The idea is to move through this house between four “blocks” steady as rocks, located at each corner of the building. Each independent unit forms a suite with sleeping area and amenities. Between these four blocks, the remaining space is occupied by a succession of stacked floors at different levels in the framework. This continuum of generous space welcomes the activities shared by the inhabitants: cooking, dining, watching a film, conversing in the living room, warming up around the fire.
A uniform cladding wraps the whole farm. One of the challenges of the project was to preserve its appearance, while filtering light into the heart of the building. The traditional technique of decorative cut-outs within the wood strips was used to perform specific perforations within the planks. The design of this simple and contemporary pattern is consistent with the equipment and techniques used by the local carpenter for cutting spruce slats. These cut-outs recall the disjointed battens of the traditional barn, used for drying hay.
Historic industrial design icons such as the Starship Enterprise or the Citroën’s steering wheel were inspirational when designing the w126 uplighter. Admittedly two quite technical examples, but this is a lamp that demanded both highly advanced engineering and a bit of iconicity. Two powerful and separate LED light sources, one up and one down, with separate dimming allows you to set the light to any desired ambience. No need for a manual. Two simple touch buttons makes operating instinctive. However, this lamp does not fly through outer space, nor does it roam the highway, but stands in an architectural context. Significant in expression, yes. But reduced in form and shape to feel at home in your room.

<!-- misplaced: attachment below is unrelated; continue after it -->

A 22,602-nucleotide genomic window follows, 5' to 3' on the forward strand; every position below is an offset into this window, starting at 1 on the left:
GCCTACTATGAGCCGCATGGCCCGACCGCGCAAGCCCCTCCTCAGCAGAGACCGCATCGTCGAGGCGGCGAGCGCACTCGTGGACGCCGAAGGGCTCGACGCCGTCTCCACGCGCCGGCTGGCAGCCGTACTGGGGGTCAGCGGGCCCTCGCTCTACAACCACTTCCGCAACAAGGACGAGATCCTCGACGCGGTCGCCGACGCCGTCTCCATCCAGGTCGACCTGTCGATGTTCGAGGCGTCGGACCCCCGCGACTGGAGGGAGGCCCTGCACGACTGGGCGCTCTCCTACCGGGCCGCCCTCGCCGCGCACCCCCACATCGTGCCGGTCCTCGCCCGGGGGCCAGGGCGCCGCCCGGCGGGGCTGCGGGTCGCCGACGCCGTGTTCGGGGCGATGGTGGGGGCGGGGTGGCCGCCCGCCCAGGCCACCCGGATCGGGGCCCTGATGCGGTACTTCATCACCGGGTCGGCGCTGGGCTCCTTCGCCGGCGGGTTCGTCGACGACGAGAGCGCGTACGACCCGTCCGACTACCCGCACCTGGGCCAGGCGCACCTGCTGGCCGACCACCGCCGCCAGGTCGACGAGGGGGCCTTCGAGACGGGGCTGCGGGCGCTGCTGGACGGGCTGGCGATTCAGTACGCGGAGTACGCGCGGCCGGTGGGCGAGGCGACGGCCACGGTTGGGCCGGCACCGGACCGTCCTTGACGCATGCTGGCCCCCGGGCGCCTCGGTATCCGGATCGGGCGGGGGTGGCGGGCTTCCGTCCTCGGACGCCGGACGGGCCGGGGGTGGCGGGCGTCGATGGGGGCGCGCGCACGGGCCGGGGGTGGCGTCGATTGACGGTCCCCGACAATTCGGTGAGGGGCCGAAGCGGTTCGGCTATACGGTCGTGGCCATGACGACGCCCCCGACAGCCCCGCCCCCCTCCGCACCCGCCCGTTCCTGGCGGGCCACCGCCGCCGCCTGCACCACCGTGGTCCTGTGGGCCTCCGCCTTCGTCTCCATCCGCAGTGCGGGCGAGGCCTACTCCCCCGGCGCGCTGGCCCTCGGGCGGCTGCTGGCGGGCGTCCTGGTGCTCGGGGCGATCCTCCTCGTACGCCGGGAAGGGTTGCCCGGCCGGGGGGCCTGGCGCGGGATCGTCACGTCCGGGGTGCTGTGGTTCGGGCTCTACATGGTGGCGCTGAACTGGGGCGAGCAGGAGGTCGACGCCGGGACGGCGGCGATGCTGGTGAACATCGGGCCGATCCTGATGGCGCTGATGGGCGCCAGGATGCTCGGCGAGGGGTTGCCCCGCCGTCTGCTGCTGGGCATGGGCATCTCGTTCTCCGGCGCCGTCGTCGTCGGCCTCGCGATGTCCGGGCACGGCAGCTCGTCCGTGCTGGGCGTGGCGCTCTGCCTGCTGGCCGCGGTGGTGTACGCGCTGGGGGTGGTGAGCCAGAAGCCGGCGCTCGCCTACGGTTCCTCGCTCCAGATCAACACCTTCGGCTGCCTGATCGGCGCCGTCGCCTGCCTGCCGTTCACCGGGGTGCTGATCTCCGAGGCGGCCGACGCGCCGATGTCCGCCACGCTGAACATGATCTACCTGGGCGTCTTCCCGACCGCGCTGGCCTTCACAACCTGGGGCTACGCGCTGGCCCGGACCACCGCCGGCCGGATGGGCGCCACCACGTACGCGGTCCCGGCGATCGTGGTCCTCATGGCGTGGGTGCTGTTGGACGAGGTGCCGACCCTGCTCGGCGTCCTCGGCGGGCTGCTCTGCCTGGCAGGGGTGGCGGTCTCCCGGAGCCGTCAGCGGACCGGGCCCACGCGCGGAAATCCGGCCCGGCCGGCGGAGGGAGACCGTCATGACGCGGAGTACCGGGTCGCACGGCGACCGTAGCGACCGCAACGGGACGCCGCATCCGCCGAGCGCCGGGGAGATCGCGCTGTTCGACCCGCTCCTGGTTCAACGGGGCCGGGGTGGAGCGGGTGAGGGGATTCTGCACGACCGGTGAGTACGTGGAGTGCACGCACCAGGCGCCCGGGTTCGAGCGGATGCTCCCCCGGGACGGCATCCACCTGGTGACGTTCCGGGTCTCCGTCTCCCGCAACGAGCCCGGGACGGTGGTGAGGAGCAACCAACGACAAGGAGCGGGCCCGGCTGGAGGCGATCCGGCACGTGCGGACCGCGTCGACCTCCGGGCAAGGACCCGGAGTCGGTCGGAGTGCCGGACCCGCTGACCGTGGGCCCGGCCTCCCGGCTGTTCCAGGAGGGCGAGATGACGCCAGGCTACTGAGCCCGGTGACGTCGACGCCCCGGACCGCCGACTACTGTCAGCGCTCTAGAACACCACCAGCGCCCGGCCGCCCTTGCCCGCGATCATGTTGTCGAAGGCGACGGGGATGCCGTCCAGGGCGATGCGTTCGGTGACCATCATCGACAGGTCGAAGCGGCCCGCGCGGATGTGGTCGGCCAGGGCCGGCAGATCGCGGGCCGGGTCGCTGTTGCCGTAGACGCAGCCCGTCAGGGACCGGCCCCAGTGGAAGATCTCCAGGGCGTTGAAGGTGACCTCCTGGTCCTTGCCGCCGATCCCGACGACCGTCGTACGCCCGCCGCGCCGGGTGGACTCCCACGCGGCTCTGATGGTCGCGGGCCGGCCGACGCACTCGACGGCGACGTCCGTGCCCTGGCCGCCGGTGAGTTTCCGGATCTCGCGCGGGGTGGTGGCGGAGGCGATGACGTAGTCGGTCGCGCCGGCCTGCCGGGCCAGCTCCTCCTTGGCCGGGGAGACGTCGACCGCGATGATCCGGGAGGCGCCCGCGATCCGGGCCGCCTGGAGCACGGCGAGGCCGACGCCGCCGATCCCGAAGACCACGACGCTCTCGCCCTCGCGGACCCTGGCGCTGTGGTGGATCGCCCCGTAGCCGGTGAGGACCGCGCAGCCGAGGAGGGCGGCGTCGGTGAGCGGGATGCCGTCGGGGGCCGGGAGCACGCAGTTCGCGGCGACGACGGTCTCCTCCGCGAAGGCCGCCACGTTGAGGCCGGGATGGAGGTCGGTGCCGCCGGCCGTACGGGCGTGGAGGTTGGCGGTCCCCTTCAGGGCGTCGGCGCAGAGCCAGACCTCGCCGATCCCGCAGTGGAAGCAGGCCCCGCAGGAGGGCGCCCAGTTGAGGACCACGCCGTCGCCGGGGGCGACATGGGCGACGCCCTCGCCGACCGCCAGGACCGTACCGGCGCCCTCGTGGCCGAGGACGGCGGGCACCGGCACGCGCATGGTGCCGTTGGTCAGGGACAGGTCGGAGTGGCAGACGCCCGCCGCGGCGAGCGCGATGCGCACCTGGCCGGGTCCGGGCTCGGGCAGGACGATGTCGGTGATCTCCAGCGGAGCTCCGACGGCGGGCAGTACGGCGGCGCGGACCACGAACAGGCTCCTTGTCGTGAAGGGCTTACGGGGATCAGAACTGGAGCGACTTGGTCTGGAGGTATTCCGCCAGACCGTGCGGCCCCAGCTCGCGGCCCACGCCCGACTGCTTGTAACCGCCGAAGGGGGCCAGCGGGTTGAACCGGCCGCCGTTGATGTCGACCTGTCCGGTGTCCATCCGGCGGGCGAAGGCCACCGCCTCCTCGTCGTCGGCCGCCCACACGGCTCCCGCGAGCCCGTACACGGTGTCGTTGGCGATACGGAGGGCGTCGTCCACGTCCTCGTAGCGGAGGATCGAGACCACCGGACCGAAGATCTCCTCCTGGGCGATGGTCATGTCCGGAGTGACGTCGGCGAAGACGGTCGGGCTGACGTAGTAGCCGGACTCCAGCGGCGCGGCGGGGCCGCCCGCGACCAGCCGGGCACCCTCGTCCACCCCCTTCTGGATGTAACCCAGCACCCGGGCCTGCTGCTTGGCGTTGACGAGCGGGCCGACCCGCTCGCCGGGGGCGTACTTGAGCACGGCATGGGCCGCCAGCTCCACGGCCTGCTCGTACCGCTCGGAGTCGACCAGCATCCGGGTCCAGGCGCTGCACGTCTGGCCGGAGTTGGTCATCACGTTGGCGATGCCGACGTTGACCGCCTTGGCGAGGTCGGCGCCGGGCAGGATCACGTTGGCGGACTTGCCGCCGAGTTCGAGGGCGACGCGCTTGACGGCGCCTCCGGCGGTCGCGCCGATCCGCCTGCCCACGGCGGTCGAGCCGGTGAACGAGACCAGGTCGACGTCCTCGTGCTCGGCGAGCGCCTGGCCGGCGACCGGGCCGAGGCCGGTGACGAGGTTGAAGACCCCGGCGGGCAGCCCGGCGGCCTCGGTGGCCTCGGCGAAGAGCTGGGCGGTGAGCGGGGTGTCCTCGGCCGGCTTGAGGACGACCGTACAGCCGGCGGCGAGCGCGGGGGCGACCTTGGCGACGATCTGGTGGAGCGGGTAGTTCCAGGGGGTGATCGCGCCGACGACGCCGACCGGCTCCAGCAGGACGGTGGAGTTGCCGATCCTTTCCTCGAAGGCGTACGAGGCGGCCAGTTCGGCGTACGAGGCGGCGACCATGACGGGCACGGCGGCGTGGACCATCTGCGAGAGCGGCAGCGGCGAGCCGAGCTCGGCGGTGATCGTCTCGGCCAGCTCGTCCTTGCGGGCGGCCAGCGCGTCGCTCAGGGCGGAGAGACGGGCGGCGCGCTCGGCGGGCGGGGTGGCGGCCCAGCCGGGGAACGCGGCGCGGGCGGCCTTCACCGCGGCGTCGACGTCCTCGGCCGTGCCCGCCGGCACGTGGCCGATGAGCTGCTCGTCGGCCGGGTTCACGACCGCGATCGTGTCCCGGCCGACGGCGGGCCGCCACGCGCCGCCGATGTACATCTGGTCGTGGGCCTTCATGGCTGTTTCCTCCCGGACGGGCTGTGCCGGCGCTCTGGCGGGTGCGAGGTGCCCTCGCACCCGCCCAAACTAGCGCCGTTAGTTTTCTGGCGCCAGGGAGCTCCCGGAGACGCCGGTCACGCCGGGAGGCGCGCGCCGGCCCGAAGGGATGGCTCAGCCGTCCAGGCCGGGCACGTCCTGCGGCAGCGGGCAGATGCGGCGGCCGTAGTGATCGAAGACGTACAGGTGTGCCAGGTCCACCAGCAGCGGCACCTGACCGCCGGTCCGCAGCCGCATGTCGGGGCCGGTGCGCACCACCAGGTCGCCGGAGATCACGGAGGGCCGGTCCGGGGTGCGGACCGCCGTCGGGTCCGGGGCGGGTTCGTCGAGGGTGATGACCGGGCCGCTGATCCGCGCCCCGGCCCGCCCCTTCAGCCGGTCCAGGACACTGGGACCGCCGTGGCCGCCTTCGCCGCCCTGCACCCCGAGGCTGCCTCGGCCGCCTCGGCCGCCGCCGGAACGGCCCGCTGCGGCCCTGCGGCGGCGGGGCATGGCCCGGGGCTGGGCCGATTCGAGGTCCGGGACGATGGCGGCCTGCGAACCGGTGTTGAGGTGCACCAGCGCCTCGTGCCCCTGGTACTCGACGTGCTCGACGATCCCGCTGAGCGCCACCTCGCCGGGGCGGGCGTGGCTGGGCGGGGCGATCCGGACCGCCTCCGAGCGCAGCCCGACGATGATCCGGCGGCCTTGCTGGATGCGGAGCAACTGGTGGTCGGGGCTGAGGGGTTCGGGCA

w126 Lamp, by Claesson Koivisto Rune, for Wästberg
“It’s a small table with a moderate design, small dimensions and precious look. The 8mm thickness and the rounded edges give it a particular strength. A simple and creative solution to furnish every corner of the home with a touch of colour chosen among lilac, transparent, amber and red.”
Cup Table, by Ichiro Iwasaki, for Discipline
XTable is a manually height adjustable desk. A piece of office machinery that accommodates multiple working positions and daily reshuffling. XTable uses manual kinetic power instead of electricity for height adjustments — saves energy and keeps users active. All technical features are constructively integrated in the table top. It uses a century old principle known from carjacks, ironing boards and other iconic tools. The principle coupled with a desk is a radical redesign of the traditional office desk. XTable is designed with an optional storage solution for office supplies and other belongings.
XTable, by KiBiSi, for Holmris
For the first time Google unveils its data centers, including those located in Belgium, Finland and the United Dtates.
Photography: Google Data Centers
Contained within a single tree is its unabridged chronicle
Year by year, never skipping a beat, it records its history slowly.
Some lines speak of seasons of plenty, while others cry of famine.
The size of the rings are never the same.
Each engraving bears witness to battles waged in the name of survival.
To observe such is to humble ourselves to nature’s love of life.
“This celebration was created by layering upon the chair’s beautiful geometric shape, a complex and organic graphic of life. My hope is that the Artek “Stool 60″ will evoke the bounty of nature as seen by the passage of 80 years of time.”
- Nao Tamura
Artek Stool 60: Alvar Aalto: Rings, by Nao Tamura, for Artek America, The Design Trust for Public Spaces Auction